SPAs are applications which run inside the browser and communicate back to the server via APIs. In SPAs, the browser works as an application run-time and handles all aspects of the application lifecycle, including: rendering, application logic, state and error management, and routing the user to different section of the application, all without having to have the browser post back to the server.

Today, front-end developers have a penchant for SPA frameworks because they have introduced an modern set of engineering patterns, practices and tooling into their discipline which promotes quality, efficiency and effectiveness.

The downside of this development goodness, in the case of headless CMSs and SPAs, is that the technology separation results in the loss of CMS features such as on-page editing and personalisation.

Because of this CMS Vendors have suffered because they now have vestigial features, and Content Editors have suffered because they cannot use these features that are integral in their jobs.

How are CMS vendors responding?

CMS Vendors are responding to this disconnect and finding ways of re-introducing the lost features if the platform is implemented in a headless configuration.

Most major CMS vendors are starting to offer different technology solutions. Sitecore have a new SDK called SiteCore JavaScript Services (or, slightly confusingly shortened to JSS). Adobe AEM supports headless configuration, although hasn’t yet published how it supports features such as On-Page edit, personalisation, tracking and analytics.

Another CMS Vendor tackling this problem is Episerver, an Enterprise CMS and Commerce vendor and partner at BIO.

BIO recently attended the Episerver Ascend Event, their annual user conference, to dig deeper into their approach.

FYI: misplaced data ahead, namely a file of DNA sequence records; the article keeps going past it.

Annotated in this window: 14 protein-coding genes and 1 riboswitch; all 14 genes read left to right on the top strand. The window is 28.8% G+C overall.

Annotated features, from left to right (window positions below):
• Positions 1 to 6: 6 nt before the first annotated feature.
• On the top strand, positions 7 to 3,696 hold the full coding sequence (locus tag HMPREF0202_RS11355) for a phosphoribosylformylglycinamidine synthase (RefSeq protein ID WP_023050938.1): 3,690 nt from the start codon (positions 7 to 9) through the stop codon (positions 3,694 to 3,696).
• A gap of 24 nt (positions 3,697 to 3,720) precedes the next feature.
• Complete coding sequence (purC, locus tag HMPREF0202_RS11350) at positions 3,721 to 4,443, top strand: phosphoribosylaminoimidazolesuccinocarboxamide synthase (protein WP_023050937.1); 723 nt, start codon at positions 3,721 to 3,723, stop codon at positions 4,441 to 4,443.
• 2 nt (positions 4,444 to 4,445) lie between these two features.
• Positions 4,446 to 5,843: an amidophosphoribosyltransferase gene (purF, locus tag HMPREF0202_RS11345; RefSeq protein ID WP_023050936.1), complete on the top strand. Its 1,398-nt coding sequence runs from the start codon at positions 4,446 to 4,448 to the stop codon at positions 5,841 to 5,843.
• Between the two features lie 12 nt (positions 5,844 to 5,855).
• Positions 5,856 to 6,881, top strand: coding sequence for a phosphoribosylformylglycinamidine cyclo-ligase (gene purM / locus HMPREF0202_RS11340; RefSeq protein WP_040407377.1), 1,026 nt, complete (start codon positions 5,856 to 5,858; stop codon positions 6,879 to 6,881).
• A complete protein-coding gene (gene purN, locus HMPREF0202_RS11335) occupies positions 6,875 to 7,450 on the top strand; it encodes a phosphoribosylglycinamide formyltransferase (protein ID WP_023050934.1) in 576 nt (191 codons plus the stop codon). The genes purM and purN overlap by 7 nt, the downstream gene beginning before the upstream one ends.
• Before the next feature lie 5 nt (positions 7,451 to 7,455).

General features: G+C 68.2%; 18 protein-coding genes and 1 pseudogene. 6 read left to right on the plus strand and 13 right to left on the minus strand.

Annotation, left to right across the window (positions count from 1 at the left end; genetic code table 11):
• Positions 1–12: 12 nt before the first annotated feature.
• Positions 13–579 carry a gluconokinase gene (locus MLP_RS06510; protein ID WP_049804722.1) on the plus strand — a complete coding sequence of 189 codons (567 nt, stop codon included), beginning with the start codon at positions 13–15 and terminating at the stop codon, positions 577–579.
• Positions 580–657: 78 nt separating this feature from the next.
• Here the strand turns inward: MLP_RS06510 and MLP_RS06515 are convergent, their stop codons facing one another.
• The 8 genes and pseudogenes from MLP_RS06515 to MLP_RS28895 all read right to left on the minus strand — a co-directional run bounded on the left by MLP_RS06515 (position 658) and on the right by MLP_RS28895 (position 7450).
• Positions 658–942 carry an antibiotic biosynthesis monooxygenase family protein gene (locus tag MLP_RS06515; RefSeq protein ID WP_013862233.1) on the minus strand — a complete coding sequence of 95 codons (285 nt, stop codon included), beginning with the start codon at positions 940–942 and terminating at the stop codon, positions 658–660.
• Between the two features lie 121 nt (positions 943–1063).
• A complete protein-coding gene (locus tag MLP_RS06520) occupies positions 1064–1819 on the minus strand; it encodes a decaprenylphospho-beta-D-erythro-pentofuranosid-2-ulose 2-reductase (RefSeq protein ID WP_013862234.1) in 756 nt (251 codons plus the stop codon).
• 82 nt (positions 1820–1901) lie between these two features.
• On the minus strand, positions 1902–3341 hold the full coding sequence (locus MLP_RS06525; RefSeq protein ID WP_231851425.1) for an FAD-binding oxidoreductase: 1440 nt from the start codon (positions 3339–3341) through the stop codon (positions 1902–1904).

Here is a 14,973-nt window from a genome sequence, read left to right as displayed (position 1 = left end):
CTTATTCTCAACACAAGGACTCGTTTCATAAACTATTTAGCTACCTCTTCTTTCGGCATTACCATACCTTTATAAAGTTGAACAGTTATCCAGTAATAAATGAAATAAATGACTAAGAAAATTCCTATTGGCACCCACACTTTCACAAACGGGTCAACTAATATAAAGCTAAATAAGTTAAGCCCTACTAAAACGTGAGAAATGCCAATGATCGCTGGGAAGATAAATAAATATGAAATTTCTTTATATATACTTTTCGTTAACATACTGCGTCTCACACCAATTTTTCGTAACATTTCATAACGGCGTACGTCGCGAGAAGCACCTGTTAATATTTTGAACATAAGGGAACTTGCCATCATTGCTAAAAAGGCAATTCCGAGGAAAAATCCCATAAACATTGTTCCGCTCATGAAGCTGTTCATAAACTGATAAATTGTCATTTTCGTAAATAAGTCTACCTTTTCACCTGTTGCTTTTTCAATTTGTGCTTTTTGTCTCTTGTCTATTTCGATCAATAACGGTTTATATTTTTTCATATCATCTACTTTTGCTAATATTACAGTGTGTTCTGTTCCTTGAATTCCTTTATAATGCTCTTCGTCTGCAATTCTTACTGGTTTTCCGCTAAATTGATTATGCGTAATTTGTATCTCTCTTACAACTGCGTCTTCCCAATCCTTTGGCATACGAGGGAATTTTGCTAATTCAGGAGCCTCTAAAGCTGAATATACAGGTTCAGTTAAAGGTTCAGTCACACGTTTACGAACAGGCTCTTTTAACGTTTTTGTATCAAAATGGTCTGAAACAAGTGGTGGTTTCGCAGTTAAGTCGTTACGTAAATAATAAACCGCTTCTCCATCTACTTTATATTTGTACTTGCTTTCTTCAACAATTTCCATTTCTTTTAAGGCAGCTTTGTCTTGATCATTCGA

The Episerver approach

The diagram below details the interactions between content editors, end users, the editor interface, the SPA and the Episerver Content Delivery API, and how features such as On-Page editing are supported.

Diagram Annotation

In this diagram, an application built using an SPA framework uses the Content Delivery API as a source of the content. The SPA could use any framework such as Angular, React or Vue.js.
When the end users use the application they are in fact using a SPA which pulls content from the content delivery API.
When Episerver edit mode is introduced it gets very interesting. Editors interact with edit mode using on page edit as they normally would and update content using the on page overlays (as shown above).
When content is updated it is saved down to the Episerver content repository and exposed via the content delivery API.
However the SPA updates to show the updated content when it has been changed by the editor in Episerver edit mode meaning the editor is editing a SPA using on page editing and previewing the result.
The ability for the SPA to update when content has been changed in the Episerver UI is facilitated by topics which are published to let the SPA know that content has been changed.

In summary

It is great to see CMS vendors such as Episerver starting to allow their content editing features to be included in headless architectures. These features are an important requirement for content editors and taking them away due to a technical evolution is a step backwards. Furthermore, preventing technology partners from developing using modern tools and frameworks is also not a viable option for any platform vendor.

What is clear is that SPA frameworks are here to stay and if CMS vendors are going to please both their end users (content editors) and developers, they need to provide elegant technical solutions that deliver on both fronts.

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Mark Rodseth | Group Technology DirectorShare article |
Mark Rodseth | Group Technology DirectorShare article |